- Red (heaviest)
- Yellow (lightest)
Contrast is a big part of design, and can help certain features stand out more than others. Elements with more contrast between it and its background will be more prominent than those with little contrast to its background color. Using contrast can maintain visual hierarchy and readability.
In the example below, we can see that the left side is more prominent/heavier than the right because it has a higher foreground/background contrast.
To create visual balance and make both sides equal to each other in terms of weight, we could use other factors such as color, size, complexity, and so forth.
Darker colors carry a lot more weight than lighter ones. Lightness and darkness are powerful tools for balancing designs.
Psychologists aren’t sure why we see darker colors as heavier. In one study, they found that many people found an image to be more natural when the darker shade was at the bottom. The instinct that heavier objects should be at the bottom and lighter ones at the top mimics that of the physical world where gravity pulls heavier objects to the bottom.
Size is an evident visual weight factor because, in the physical world, an object that’s bigger than another (if they are the same type of object) will naturally be heavier and will take up more physical space.
What can you do to balance the visual weight in the instance of size? You could counter-balance a larger design element with several smaller ones or give the smaller element a heavier color and/or contrast, for example. If an object is should be a primary focal point in the design, then making it larger is good. This is why we often see oversized call-to-action buttons that are larger than their surrounding elements; they are attempts to drawing the user’s attention for the purpose of increasing conversion rates.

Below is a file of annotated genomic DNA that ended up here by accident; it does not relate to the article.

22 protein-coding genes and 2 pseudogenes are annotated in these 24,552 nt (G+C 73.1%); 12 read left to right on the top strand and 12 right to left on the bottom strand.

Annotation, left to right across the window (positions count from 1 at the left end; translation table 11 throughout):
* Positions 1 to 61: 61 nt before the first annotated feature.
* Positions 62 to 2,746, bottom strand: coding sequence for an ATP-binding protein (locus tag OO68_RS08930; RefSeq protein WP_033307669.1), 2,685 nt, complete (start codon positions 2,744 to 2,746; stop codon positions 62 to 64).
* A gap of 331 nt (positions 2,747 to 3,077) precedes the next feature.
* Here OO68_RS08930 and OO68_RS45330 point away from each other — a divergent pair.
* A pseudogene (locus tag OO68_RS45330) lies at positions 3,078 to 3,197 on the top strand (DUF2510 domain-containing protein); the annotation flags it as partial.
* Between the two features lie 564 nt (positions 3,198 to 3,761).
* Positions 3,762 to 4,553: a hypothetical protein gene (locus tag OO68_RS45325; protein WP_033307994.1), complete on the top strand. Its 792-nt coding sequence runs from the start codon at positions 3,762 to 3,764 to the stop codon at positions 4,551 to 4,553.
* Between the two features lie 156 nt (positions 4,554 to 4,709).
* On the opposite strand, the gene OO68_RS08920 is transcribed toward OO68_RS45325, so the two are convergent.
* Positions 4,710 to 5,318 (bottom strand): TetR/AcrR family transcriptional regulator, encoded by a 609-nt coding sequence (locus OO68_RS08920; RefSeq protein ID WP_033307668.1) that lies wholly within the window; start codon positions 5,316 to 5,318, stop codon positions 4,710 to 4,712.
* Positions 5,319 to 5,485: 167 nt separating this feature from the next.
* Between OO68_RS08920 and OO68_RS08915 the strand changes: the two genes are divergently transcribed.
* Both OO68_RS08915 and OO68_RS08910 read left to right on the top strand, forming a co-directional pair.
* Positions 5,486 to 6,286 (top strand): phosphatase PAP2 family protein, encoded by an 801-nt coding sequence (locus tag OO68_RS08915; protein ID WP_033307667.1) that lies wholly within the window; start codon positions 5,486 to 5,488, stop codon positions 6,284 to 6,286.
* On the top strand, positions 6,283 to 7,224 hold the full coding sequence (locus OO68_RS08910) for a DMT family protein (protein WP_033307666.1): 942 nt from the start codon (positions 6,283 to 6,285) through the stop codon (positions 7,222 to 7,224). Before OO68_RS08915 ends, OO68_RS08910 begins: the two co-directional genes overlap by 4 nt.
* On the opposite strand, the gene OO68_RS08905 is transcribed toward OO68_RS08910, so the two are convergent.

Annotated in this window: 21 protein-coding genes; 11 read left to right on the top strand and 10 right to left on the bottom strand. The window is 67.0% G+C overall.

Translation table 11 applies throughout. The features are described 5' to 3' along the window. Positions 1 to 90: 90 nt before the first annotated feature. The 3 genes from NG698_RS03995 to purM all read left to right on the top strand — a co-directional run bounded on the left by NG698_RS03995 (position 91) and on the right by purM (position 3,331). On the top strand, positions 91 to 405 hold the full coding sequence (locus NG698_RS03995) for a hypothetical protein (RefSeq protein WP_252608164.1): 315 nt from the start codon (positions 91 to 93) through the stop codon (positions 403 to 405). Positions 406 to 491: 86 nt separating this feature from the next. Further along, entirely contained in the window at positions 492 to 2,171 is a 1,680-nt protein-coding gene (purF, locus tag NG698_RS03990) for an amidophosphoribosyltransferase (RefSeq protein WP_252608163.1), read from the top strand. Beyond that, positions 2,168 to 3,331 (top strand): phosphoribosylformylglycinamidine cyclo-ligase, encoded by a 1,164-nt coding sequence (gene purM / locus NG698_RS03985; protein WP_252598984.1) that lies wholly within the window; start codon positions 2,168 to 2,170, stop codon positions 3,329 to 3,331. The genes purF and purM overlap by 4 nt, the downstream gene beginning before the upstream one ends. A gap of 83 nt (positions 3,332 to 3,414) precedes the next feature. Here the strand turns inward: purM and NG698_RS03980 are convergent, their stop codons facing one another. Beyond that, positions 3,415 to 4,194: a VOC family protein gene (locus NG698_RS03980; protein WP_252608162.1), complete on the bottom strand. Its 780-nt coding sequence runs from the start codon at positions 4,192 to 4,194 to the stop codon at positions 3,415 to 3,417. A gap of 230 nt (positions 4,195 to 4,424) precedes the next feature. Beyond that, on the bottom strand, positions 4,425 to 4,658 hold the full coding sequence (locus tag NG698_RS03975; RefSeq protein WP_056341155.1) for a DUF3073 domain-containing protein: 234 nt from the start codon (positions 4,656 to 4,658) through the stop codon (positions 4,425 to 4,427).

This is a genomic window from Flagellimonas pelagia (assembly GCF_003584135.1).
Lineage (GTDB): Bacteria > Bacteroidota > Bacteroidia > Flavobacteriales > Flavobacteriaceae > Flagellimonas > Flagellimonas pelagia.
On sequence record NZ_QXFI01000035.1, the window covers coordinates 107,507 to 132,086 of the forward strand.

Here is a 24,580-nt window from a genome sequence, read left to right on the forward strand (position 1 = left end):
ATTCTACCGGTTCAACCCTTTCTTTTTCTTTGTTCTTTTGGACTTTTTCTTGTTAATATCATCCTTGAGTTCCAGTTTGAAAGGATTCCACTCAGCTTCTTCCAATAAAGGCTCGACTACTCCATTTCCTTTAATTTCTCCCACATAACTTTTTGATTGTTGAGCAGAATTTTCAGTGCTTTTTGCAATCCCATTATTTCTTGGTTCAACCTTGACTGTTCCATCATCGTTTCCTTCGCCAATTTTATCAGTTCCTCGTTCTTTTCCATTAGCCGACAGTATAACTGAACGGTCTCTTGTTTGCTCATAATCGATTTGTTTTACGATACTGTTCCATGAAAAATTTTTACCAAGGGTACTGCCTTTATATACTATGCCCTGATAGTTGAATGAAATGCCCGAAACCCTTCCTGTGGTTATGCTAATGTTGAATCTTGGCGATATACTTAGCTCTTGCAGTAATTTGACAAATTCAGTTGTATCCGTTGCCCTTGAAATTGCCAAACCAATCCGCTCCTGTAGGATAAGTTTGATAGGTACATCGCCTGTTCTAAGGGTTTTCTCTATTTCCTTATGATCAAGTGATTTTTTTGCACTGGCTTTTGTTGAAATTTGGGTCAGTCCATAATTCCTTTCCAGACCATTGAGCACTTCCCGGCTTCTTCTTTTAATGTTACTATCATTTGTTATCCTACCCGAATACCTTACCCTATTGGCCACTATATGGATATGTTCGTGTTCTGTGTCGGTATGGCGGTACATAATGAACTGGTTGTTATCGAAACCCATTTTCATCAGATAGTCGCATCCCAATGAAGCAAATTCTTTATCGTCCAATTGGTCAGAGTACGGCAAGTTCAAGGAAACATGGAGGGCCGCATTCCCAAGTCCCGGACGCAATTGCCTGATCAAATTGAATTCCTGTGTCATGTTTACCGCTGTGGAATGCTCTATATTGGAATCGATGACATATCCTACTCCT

Proportion and Density
In the physical world, denser (or more compact) objects are heavier than less dense, more dispersed objects. We can achieve this concept in graphical representations by using less whitespace between objects.
Note that while excess whitespace within a set of objects can make the area appear lighter in terms of visual weight, having a lot of whitespace around it still draws attention because of contrast around its location.
More complex shapes or patterns seem heavier visually when compared to plainer shapes. A simple object, like the one on the right in the image below, can be taken in and understood almost instantly, while the element to its left takes more time to process. And because an element takes more time to process, we must look at it longer and, thus, it occupies more of our attention.
In design, visual complexity can come from surface texture, photographic images, and repeating patterns.
Visual weight is a concept that heavily relies on the designer’s instincts. It is affected by what we’re exposed to in the physical world where weight is expressed in size and density and where color evokes certain emotional responses (often due to cultural factors). Attaining visual hierarchy, symmetry, and design harmony relies on how we utilize visual weight factors in concert with each other.